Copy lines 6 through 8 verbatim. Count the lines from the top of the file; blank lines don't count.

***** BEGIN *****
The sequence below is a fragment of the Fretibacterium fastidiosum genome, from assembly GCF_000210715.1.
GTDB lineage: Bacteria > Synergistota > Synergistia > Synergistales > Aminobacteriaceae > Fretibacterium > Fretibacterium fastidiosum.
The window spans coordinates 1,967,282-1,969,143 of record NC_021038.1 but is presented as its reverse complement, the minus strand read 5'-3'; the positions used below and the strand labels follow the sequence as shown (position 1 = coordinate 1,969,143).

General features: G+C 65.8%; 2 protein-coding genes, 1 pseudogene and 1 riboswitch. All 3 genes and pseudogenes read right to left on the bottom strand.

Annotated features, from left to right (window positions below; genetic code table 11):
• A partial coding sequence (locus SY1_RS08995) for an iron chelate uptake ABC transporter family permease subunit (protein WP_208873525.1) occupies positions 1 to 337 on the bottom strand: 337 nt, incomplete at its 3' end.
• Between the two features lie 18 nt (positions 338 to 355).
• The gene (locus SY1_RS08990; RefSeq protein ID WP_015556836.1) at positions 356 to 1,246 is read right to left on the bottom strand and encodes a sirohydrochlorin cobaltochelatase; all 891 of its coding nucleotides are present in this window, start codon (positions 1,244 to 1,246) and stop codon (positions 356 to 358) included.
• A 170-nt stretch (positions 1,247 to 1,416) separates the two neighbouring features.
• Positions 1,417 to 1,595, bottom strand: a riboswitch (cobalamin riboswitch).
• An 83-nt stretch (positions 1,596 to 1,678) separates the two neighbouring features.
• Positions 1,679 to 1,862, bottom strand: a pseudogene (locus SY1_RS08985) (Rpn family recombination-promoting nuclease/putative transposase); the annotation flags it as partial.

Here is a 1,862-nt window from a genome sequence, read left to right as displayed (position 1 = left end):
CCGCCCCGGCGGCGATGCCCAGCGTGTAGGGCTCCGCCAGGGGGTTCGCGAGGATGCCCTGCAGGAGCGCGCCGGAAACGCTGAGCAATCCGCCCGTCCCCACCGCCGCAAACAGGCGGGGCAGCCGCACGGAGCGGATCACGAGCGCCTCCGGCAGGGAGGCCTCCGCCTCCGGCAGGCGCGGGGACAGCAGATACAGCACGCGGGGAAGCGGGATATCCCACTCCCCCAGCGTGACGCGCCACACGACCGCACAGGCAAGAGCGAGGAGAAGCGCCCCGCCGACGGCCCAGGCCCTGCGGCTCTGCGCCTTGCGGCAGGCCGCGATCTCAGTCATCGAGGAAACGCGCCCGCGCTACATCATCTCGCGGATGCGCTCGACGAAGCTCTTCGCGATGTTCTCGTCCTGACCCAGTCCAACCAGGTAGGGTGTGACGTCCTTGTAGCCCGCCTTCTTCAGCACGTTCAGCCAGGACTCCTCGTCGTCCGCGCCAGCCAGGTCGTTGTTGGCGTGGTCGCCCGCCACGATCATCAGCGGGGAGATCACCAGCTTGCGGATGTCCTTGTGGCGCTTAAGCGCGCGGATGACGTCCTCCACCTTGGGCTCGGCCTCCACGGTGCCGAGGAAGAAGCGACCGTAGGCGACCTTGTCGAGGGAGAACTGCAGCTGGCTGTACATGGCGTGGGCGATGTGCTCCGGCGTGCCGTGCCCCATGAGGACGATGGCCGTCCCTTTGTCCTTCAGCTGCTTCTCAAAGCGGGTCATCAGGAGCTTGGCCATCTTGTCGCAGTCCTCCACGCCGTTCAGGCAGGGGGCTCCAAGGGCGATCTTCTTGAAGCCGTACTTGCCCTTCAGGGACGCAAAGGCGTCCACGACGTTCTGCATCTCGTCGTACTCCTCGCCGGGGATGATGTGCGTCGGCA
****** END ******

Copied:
• A partial coding sequence (locus SY1_RS08995) for an iron chelate uptake ABC transporter family permease subunit (protein WP_208873525.1) occupies positions 1 to 337 on the bottom strand: 337 nt, incomplete at its 3' end.
• Between the two features lie 18 nt (positions 338 to 355).
• The gene (locus SY1_RS08990; RefSeq protein ID WP_015556836.1) at positions 356 to 1,246 is read right to left on the bottom strand and encodes a sirohydrochlorin cobaltochelatase; all 891 of its coding nucleotides are present in this window, start codon (positions 1,244 to 1,246) and stop codon (positions 356 to 358) included.